Reviewed by Dwight Casimere
Stephen Wadsworth reprises his original 2004 Met premiere production as Director as does Renee Fleming in the title role. A luminous Stephanie Blythe as Eduige and Counter Tenors Andreas Scholl, as the deposed king Bertarido and Iestyn Davies as his loyal friend Unolfo, tenor Joseph Kaiser as the vain-glorious usurper Grimoaldo and Chinese Bass-baritone Shenyang as the villainous Garibaldo round out the gold medal cast.
Rodelinda, first performed in London in 1725, is considered one of Handel’s greatest works, right up there with Messiah. At its heart, it possesses a striking similarity to the Met’s preceding Live HD presentation of Philip Glass’s Satyagraha. Both operas, although separated by nearly 300 years, require exceptional singers with tremendous vocal stamina and range. There is a great deal of repetition in the vocal line, requiring detailed interpretation and subtlety of dramatic nuance. The score is also demanding because of its wide chromatic leaps that require a great deal of vocal athleticism. Only the most agile and preeminent of vocalists need apply.
Baroque specialist Harry Bicket conducted the Metropolitan Opera Orchestra, reducing it to a Baroque ensemble for the occasion and doing double duty, playing the harpsichord while conducting.
“The challenge to singers,” conductor Harry Bicket told backstage interviewer, Met Super soprano Deborah Voigt, “is to invest the music with real feeling and real emotions and for directors, like Stephen Wadsworth, to give a real sense of immediacy to what might seem like quite a static form and really make it into something quite gripping.”
Regarding the skill set required of singers that is unique to Handel, Bicket responded, “Technique. Technique. This is the most exposing music that anyone really has to sing. You are out there just singing a line, often with just a bass line, maybe with a few strings and violins. There are no trombones, no Wagnerian horns or tubas, no nice cushion of sound.
“It’s truly the most exposing thing. You really need a great technique. You have to have a great kind of musical intelligence too, along with fearlessness, and imagination! A lot of the words are being sung over and over again, so you have to find a way to find a reason as to why you’re saying it again, to give it new meaning.”
Conducting a scaled down version of the Metropolitan Opera Orchestra was also a challenge. “I think when you’re playing with modern instruments, it’s difficult anyway, and because, after all, these are not the instruments that Handel wrote for. We’ve augmented the standard strings and woodwinds with period instruments. We’ve added some Recorders, which were traditional in Handel’s operas. We’ve added the Theoboe, which is a long-necked, giraffe-like lute and we’ve added two harpsichords, one of which I’m playing, which adds a bit of Handel authenticity to the orchestra.”
Further authenticity is achieved through the use of male Counter-tenors rather than female sopranos or castrati in two of the lead roles. Counter-tenors Andreas Scholl and Iestyn Davies both made startling revelations in their backstage intermission interviews with Voigt. Both singers, surprisingly, speak in normal male baritone voices, although Scholl jokingly began his interview speaking in falsetto.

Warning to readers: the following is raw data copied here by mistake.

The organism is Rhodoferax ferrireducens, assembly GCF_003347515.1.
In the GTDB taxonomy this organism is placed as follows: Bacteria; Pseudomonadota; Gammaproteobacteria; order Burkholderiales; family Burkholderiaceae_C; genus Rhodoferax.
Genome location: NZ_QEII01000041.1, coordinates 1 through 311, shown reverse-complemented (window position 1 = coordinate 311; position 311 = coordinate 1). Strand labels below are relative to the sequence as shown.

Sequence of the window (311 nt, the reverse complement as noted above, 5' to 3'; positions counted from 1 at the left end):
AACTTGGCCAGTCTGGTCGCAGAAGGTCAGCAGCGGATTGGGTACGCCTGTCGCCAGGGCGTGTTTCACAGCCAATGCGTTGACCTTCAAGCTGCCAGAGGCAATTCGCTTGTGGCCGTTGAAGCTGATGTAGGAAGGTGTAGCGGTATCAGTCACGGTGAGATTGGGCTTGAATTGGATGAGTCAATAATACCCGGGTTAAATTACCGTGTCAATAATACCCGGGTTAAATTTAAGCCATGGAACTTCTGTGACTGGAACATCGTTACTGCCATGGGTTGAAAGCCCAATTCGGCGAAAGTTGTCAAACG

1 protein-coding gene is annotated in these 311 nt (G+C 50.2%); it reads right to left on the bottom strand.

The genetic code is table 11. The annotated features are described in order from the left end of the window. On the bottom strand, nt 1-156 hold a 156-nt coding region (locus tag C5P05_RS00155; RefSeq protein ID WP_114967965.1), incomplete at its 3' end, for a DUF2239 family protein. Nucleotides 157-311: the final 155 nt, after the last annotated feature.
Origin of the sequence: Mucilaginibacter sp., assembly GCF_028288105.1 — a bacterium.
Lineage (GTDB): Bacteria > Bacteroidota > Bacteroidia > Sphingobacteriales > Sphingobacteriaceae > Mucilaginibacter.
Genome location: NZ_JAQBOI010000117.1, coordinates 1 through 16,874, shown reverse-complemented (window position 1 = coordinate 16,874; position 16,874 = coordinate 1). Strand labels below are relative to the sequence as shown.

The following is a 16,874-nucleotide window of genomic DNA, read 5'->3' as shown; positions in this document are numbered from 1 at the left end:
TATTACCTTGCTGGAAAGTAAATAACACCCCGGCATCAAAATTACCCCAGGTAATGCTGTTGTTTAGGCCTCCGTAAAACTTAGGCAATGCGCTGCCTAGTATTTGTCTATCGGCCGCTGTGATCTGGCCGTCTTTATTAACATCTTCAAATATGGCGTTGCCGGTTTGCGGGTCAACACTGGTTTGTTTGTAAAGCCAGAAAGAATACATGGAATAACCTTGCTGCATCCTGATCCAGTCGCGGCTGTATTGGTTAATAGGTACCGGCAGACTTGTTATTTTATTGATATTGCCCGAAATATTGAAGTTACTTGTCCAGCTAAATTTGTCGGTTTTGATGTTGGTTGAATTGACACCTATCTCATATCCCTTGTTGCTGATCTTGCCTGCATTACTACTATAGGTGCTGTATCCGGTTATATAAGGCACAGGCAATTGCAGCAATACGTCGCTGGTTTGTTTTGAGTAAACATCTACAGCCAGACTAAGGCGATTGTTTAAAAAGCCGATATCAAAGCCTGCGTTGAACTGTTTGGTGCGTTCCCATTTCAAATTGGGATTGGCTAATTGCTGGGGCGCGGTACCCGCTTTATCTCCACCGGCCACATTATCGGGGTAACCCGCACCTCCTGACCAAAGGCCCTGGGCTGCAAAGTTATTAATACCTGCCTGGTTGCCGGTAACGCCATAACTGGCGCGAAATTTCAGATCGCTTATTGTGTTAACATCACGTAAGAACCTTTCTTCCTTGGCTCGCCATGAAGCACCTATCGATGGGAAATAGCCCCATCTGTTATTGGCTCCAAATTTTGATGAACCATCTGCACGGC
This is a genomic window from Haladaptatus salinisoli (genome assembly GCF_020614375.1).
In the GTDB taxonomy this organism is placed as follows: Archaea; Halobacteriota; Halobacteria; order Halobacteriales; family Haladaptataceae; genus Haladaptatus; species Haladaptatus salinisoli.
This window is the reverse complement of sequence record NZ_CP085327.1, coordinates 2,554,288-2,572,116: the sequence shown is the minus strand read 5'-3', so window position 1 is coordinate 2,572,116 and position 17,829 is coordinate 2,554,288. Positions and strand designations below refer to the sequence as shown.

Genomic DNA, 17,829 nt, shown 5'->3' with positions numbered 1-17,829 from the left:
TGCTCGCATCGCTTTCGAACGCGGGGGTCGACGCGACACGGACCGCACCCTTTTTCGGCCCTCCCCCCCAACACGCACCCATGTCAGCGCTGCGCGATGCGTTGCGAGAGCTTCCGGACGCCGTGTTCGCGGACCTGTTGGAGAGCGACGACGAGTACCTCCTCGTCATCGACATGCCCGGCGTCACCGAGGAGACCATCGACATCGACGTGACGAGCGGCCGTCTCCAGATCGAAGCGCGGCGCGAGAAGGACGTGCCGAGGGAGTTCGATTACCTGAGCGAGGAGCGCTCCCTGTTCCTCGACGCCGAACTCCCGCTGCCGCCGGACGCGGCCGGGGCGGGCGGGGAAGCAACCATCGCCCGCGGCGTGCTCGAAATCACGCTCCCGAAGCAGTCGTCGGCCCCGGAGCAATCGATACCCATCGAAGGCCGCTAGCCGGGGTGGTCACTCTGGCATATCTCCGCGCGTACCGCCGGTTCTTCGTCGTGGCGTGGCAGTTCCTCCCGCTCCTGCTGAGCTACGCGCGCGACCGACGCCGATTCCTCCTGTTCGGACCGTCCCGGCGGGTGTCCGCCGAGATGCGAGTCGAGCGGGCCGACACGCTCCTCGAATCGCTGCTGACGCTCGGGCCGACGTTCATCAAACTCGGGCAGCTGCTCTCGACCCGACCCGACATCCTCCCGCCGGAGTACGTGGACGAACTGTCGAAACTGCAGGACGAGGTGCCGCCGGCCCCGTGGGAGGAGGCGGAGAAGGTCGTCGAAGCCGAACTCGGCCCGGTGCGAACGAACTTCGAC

“Countertenor is not something you choose,” Scholl said, after transitioning into his normal speaking voice. “ There has to be a natural disposition to keep the head voice flexible throughout this vocal mutation. I grew up singing in a boys choir and when my voice started changing, I decided to make a change as well. When I was 16, I was actually planning on going into training to become part of a Counter-terrorism police unit in Germany. But my choir director marveled at my ability to continue to sing in the high tenor range well past puberty and persuaded me to pursue a singing career as a counter-tenor. So I went from Counter-terrorism to Counter-tenorism!” That play on words brought guffaws from both Voigt and the Live HD theatre audience at the AMC Empire 25 in Times Square.
Davies revealed that he actually began his career as a baritone, and sometimes worked his way up to being a tenor for certain roles. “Actually, I was a rather terrible tenor. You can hear from my natural speaking voice that it’s quite bass, sometimes lower! I never thought I’d be a counter-tenor, but when I tried it, it felt quite good. It's not something you can do though, if you're exhausted after a night of hard partying.”
The story of Rodelinda is based loosely on the history of the Lombards, a powerful migrant Germanic European people that invaded northern Italy in the late sixth century and ruled there for 200 years. In the opera, Bertarido (Scholl) is driven from the Milanese throne by the vain usurper, Duke Grimoaldo (tenor Joseph Kaiser), who keeps Rodelinda (Fleming) and her young son under house arrest. Roselinda believes her husband has been killed and is pressured into marrying the duke, but the exiled king has, in fact, survived and returns in disguise with the aid of his close friend and Man Friday, Unolfo.
Handel’s music is hypnotically beautiful and Fleming and the rest of the vocal cast invest their roles with depth of emotion. Their singing is flawless throughout. Collectively they provide one of the most dazzling displays of vocal artistry in recent memory. Its four hours long, but your attention won't drift for a moment. It's that engrossing. The Encore Performance Wednesday, January 4, 2012 at 6:30pm is truly a must-see, even if you've already viewed the original moviecast. For tickets and theatre information, visit www.FathomEvents.com and www.metopera.org.